Book Review: Purple Hibiscus by Chimamanda Ngozi Adichie

Can you be proud of someone but still want to stay from them? 

Can you love someone to death but still want to kill them?

While reading the Purple Hibiscus written by Chimamanda Ngozi Adichie, I was struck by how a person can be wholesome yet so flawed. Set in the Nigerian backdrop, Kambili and Jaja have a father who is rigid catholic. He is involved in every little aspect of their life and, in return, they devote him. He is also respected by people from the community for uplifting them with his wealth. However, what looks perfect from outside is far from it when you take a closer look.

He is an abusive husband and father. He gaslights and torments his family every time they stray from the norms set by him. 

The story is narrated by a 15-year-old Kambili who is in awe of her father. Due to his stringent nature, she always seeks to please him in any way possible. But, this slowly begins to change, after she and her brother take a vacation to their aunty’s place.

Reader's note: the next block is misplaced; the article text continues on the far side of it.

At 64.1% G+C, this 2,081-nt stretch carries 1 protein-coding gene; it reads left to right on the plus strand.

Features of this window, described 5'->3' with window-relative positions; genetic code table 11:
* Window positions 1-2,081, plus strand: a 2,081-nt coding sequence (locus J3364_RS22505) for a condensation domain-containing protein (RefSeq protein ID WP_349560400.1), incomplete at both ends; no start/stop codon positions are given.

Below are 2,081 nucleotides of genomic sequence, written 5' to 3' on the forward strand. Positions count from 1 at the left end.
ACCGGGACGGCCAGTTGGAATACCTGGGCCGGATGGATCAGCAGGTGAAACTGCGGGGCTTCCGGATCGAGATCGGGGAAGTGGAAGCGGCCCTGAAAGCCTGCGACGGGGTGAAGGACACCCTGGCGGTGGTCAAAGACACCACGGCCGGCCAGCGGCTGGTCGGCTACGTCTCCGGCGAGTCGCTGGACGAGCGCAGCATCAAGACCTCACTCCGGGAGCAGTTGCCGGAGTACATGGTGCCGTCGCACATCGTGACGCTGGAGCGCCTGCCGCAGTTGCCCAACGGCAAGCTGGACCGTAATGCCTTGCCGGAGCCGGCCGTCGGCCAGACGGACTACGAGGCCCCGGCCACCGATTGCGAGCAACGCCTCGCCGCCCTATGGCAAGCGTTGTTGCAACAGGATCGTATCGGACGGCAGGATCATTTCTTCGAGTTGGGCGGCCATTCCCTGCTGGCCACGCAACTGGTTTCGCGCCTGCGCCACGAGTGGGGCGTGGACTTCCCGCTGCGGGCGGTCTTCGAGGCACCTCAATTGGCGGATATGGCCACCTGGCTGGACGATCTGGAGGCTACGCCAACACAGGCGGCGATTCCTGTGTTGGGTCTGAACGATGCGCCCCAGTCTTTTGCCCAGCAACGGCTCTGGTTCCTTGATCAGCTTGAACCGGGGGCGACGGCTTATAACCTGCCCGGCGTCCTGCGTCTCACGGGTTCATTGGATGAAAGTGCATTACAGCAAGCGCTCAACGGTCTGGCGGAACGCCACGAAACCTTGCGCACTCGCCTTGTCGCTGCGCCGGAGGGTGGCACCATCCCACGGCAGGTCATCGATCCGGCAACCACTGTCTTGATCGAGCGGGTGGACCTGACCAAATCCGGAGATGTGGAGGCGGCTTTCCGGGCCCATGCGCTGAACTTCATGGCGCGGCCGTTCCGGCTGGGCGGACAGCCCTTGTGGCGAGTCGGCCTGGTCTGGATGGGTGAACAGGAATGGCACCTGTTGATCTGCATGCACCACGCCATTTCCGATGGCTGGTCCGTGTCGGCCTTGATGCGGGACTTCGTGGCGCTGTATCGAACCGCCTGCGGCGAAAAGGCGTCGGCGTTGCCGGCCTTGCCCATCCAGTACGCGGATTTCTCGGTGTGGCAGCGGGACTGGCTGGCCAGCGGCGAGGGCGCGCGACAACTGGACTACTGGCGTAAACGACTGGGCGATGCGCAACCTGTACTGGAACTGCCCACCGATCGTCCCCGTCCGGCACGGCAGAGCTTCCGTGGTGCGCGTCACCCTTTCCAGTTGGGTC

There is so much that is still silent between Jaja and me. Perhaps we will talk more with time, or perhaps we never will be able to say it all, to clothe things in words, things that have long been naked.

Chimamanda Ngozi Adichie

I was drawn to Kambili’s innocent voice. She, from her eyes, showed me that no amount of wealth compares to the freedom of being yourself. You see a battle raging inside her as she comprehends the actions of her father. The readers are left to decipher the wordless communication that goes on between Kambili and Jaja. Adichie does a brilliant job at drawing such a complex character who falls in the grey zone. Amidst this, she also explains the oppressive government in Nigeria that shot citizens who spoke against it.  

Throughout the book, I loved that Adichie didn’t depend on adjectives to call out the wrongs; it was rather communicated to us slowly and subtlely. Do not be misled to think that this is a sad, heartbreaking ordeal. It is a beautiful story of a girl coming of age, who is slowly forming her own identity and falling in love with the harsh reality that surrounds her. 

Leave a Reply

Fill in your details below or click an icon to log in:

WordPress.com Logo

You are commenting using your WordPress.com account. Log Out /  Change )

Google photo

You are commenting using your Google account. Log Out /  Change )

Twitter picture

You are commenting using your Twitter account. Log Out /  Change )

Facebook photo

You are commenting using your Facebook account. Log Out /  Change )

Connecting to %s